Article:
And I thought I knew what I was doing

I’ve become somewhat proficient using SUp for modeling various thing so I thought let’s try something different, I’ll model a drawer pull. WOW, I’ve tried several approaches and am still don’t have a clue. This is the drawer pull, and if I could get a general idea on how to model it, I’d appreciate it.

You need a couple of profile pictures and a few plugins. Artisan/Curviloft/Fredo tools.
I would draw the main shape, then add the detailing.

Like ely862me, I would start with a front view as well as a side view and get the basic shape. Since it is symmetrical, I would only draw half of it and make that a component that I would copy and flip to make the opposite side.

I wouldn’t work too hard to draw the fine detail, though. If that pull is used on a piece of furniture, most of the fine detail would be wasted.

Although not the same sort of drawer pull, this one is a simplified one compared to the original example I was working from. And the ones on this lowboy are even more simplified. That one was drawn for plans to make the piece but the woodworker would most likely buy the pulls so only a simple representation is needed.

I would add that even if you are designing for a customer, a photograph or sample of the real pull will be far less work to obtain and more satisfactory than anything you can model in SketchUp. A rough model will be adequate to convey how the pull will look on a dresser - after all, if you are close enough to see the little details, you are too close to see the overall piece.

That said, if you are just looking for a SketchUp challenge, go for it!

This is as far as I got without learning/using any new plugins. Since it is symmetrical in both red and green I made the lower left quadrant then flipped and made the standoffs and flipped it again. Softening and the Eraser got rid of most of the lines, but I can’t delete the line in the center. And I can’t put the curves along the red axes.drawer pull 3.skp (208.3 KB)

This is just for my own use/challenge/enjoyment (hopefully - eventually).

That’s not a bad start. So try this.

Delete the face and the seam line at the join line,
Copy the geometry and flip the copy with Flip Along. Move the copies together.
Select the face around that seam line (drag a right to left selection box around the seam line) and run Intersect Faces>With Selection.
Use Hide, not Erase, to hide the seam line edges.

Generally in practice I would suggest that you draw the pull in the orientation it will be used. That will save you having to change the axes later to get them into the correct orientation. Whenever I draw a new piece of hardware such as a drawer pull, I make it a component and set it’s origin to the center at the surface that would be in contact with the drawer front or door stile. This allows me to very quickly and easily drop the pull into the model and I can replace them easily if needed, too.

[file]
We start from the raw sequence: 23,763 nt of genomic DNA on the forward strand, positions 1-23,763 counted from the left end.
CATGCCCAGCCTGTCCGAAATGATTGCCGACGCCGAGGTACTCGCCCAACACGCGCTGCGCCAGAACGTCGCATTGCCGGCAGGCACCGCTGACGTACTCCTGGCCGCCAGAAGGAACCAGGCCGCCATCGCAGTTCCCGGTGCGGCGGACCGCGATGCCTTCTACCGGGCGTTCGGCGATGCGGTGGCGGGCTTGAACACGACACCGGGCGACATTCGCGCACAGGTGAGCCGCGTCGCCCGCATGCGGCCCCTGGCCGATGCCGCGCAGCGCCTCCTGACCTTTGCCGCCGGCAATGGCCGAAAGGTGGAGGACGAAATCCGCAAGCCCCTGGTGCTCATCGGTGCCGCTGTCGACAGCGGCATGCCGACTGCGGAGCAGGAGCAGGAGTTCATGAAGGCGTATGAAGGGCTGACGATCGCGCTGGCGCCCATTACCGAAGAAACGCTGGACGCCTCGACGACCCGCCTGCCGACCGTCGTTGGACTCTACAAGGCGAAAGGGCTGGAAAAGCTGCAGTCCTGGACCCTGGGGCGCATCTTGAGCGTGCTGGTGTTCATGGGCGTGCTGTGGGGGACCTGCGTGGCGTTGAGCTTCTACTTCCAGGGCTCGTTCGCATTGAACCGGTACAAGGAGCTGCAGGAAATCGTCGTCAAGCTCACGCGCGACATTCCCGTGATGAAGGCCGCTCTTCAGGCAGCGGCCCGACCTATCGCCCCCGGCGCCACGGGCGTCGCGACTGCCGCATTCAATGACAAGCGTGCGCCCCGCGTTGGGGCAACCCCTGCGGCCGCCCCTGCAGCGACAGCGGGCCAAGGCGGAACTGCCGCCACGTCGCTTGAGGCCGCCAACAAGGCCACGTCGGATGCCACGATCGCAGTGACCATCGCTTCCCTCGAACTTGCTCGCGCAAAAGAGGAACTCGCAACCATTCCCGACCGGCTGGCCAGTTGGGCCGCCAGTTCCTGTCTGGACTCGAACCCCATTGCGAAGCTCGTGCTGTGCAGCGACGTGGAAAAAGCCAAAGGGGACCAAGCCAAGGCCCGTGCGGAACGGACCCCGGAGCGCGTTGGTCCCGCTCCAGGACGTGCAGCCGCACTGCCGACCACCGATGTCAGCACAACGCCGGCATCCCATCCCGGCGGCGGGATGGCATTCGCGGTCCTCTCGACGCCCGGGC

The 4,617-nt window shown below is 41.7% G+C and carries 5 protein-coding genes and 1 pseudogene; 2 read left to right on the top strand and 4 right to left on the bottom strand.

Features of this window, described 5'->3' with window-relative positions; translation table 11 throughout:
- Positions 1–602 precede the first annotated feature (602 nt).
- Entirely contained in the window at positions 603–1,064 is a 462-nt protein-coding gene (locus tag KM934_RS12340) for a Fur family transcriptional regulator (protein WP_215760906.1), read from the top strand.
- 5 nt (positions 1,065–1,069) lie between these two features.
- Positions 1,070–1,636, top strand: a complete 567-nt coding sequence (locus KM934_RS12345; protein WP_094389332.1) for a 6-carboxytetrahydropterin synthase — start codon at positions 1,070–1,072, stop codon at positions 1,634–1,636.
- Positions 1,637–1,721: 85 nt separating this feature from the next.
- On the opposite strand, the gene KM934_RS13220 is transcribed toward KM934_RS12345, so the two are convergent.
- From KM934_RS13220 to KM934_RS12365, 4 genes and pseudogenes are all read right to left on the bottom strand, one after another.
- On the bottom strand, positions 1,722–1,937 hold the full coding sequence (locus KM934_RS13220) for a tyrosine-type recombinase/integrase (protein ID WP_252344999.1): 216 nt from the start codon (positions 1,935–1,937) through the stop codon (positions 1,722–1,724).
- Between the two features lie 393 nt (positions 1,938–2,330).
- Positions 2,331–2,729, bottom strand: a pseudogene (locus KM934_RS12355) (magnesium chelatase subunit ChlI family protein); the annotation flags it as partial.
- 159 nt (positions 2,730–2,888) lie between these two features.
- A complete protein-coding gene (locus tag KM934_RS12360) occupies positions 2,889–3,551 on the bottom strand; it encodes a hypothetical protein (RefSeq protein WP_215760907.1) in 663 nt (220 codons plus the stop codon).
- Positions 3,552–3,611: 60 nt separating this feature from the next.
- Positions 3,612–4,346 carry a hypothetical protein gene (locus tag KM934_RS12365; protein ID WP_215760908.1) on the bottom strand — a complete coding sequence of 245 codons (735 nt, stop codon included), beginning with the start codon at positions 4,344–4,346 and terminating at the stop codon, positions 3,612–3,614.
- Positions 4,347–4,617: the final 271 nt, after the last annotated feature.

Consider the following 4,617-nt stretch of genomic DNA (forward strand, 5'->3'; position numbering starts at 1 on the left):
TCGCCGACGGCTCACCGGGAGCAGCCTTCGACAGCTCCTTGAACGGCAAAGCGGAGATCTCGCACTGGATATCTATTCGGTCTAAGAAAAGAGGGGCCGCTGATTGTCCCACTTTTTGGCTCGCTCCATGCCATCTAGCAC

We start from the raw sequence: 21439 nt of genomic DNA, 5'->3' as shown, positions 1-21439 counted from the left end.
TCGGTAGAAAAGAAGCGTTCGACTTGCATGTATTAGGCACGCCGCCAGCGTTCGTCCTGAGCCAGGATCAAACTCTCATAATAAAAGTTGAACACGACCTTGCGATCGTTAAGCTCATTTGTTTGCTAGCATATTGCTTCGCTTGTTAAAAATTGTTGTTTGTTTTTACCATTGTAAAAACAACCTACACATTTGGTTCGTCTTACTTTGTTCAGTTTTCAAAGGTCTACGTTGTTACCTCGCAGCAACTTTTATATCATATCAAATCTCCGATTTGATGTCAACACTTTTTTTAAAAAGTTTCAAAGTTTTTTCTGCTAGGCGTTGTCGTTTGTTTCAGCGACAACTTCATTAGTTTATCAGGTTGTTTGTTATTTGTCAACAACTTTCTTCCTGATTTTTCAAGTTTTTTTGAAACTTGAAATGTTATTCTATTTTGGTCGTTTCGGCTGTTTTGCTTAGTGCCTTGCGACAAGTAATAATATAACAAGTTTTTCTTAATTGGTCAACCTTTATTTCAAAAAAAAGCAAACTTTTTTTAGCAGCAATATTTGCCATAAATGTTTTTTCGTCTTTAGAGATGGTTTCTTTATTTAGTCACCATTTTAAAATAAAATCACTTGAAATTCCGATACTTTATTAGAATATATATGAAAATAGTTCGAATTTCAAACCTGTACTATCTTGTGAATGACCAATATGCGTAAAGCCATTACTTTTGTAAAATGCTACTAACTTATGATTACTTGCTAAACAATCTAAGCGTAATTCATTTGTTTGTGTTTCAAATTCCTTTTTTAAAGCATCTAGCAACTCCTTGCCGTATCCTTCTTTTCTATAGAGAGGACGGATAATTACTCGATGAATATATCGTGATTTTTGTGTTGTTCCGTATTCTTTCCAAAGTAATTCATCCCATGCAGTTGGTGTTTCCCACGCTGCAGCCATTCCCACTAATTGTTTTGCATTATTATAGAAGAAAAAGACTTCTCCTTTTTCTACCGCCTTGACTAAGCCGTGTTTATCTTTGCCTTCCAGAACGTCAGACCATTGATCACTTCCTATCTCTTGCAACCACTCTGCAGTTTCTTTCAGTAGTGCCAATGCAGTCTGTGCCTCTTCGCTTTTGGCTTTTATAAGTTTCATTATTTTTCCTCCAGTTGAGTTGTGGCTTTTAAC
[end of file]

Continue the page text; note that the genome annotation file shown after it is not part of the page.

Thanks for that Dave. Did you use the skp drawing I uploaded for that screenshot?

Yes. I did. And you’re welcome.

Last question, softened? Mine had many lines when exploded.

There are many lines in your model but you can soften some of them by selecting the geometry and then right clicking and choose Soften/Smooth. Adjust the slider as needed but 20° should be adequate.

I worked with the given image to model 1/4 handle component and coaxed the geometry to resemble the pictured handle with the native SU tools - Scale, Move, and from the Sandbox extension: Smoove, Flip Edges and Add detail.


Nice, I’ve been playing with Curviloft a little, but I’m a long way from using it. I can see how Smoove might do it. Not sure how you got from first pic to fourth though.

Your picture shows curves and one can guessimate where the curves go and what the high and low points are. The shadows also help. If I use any reference pictures, I usually just work with one image, just like you gave us, and imported into the SU workspace.

@rboppy I’ve been thinking about this handle and how it would make a nice tutorial on getting started to use SU to scupt. I could add this to the SketchUp Sage as a tut if you don’t mind me using your image.

For the curlicues, I’m thinking it would be good to model them separately then use Outer Shell from Solid tools to intersect as it would be available to the free crowd.

The geometry should be kept low-poly for ease, then use one of the subdivide plugins if a 3D print is needed.

Please help yourself to the image.